The JFBA has been working on the revitalization of international arbitration, basing it on three pillars: (1) development of facilities, (2) development of the legal system, and (3) training of human resources.


As for the development of facilities, which is the first pillar, the Japan International Dispute Settlement Center (hereinafter referred to as the “JIDRC”) opened Japan’s first dedicated facility for international arbitration and ADR in Nakanoshima, Osaka in May 2018, with the cooperation of relevant ministries and agencies. The JFBA will, together with the Japan Association of Arbitrators (hereinafter referred to as the "JAA"), continue to support the activities of the JIDRC. The JFBA will, together with the JAA and others, seek cooperation and support in the establishment of another hearing facility in Tokyo prior to the Tokyo Olympics and Paralympics to be held in 2020, by requesting the same to the relevant ministries and agencies.


With regards to international mediation, on the other hand, the JAA has collaborated with Doshisha University and established the “Kyoto International Mediation Center” in November 2018. The development of facilities in this area is also in progress.


Concerning the development of the legal system, which is the second pillar, the JFBA has been working on the draft plan to reflect the UNCITRAL Model Law (with amendments as adopted in 2006) to the Arbitration Act, believing that further development of the relevant legal system of arbitration, including the Arbitration Act, is essential to make the international arbitration in Japan in line with the international standards. The JFBA will request the relevant ministries and agencies to amend the Arbitration Act in this regard. Furthermore, the JFBA has started a study for the enactment of the International Arbitration and Mediation Promotion Act, which contains comprehensive measures for the promotion of international arbitration and mediation and the duty of the state and relevant organizations.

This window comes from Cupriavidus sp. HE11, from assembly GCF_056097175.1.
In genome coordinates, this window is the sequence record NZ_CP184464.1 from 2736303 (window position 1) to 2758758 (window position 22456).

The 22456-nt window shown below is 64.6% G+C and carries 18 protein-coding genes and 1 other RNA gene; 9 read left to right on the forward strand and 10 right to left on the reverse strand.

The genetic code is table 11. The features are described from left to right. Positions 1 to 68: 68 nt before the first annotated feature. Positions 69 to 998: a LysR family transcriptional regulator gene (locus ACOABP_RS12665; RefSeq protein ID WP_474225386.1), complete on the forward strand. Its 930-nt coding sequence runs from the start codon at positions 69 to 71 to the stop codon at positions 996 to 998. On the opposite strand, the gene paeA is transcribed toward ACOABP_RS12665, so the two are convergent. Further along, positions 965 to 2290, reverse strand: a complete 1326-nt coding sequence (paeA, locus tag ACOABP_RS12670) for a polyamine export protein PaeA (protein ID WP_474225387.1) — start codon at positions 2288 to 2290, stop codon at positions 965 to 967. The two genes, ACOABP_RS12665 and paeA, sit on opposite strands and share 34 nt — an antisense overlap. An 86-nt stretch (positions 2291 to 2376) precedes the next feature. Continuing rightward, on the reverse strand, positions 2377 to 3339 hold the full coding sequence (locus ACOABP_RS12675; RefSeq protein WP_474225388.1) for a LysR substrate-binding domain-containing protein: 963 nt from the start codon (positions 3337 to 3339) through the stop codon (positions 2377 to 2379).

Regarding the third pillar, the training of human resources, it has been pointed out that the number of arbitrators, mediators and counsels in Japan who are capable of handling international arbitration and mediation is small. The JFBA, in cooperation with the JAA, the JIDRC and relevant ministries and agencies etc., will engage in publicity activities such as organizing symposia inside and outside Japan, raise the awareness of international arbitration and mediation, and also organize practical seminars and training sessions across the country, so that the range of human resources will be expanded.



VI. Dissemination of information on Japanese laws and legal system.

In view of the recent progress in internationalization as mentioned above, it is necessary to offer internationally a wider range of information on Japanese laws, dispute resolution systems such as trial, mediation and arbitration, and legal systems including legislatives flow, in order to extend legal services for and improve access from foreign residents and business entities in Japan.


As a part of international dissemination of information, the Ministry of Justice has advanced the Project to Promote the Translation of Japanese Laws and Regulations into Foreign Languages for the last 10 years, with which the JFBA has cooperated by responding to inquiries about laws and regulations to be prioritized for translation, and by recommending members of the Japanese Law Translation Council.